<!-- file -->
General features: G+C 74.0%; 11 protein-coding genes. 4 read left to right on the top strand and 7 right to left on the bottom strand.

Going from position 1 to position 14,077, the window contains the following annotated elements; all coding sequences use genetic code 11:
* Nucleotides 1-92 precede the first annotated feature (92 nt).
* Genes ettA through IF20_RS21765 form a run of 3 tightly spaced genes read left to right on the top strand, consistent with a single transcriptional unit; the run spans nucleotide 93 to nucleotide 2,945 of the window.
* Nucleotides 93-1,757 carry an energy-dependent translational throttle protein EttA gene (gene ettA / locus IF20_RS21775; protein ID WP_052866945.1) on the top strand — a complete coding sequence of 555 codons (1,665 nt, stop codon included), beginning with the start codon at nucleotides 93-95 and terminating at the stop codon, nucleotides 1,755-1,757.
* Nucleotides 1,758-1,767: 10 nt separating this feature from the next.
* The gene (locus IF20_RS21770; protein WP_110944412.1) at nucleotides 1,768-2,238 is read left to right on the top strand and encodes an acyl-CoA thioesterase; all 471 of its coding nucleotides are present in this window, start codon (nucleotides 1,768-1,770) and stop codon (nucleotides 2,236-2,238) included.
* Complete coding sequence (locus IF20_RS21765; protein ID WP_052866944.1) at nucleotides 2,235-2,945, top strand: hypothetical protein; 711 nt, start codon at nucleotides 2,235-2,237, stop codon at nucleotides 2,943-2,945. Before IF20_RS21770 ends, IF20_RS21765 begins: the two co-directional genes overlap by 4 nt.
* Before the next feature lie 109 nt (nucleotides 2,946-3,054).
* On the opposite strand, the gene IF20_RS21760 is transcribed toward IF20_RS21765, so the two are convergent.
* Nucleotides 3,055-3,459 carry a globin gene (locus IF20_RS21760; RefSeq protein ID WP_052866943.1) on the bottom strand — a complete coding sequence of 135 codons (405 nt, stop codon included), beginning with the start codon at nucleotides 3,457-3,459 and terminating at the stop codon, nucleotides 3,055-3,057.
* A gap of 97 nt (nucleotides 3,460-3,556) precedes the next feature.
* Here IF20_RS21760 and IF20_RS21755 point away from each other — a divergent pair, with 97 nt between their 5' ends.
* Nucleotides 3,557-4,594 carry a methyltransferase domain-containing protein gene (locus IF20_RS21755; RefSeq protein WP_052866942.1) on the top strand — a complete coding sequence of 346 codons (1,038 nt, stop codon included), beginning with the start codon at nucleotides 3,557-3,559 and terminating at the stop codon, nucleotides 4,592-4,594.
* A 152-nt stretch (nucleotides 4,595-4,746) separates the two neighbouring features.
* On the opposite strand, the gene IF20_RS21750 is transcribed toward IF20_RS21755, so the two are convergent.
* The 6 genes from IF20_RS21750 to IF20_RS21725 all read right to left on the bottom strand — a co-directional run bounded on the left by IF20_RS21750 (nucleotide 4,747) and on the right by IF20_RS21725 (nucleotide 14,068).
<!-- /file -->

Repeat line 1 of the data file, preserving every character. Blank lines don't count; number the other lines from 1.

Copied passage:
General features: G+C 74.0%; 11 protein-coding genes. 4 read left to right on the top strand and 7 right to left on the bottom strand.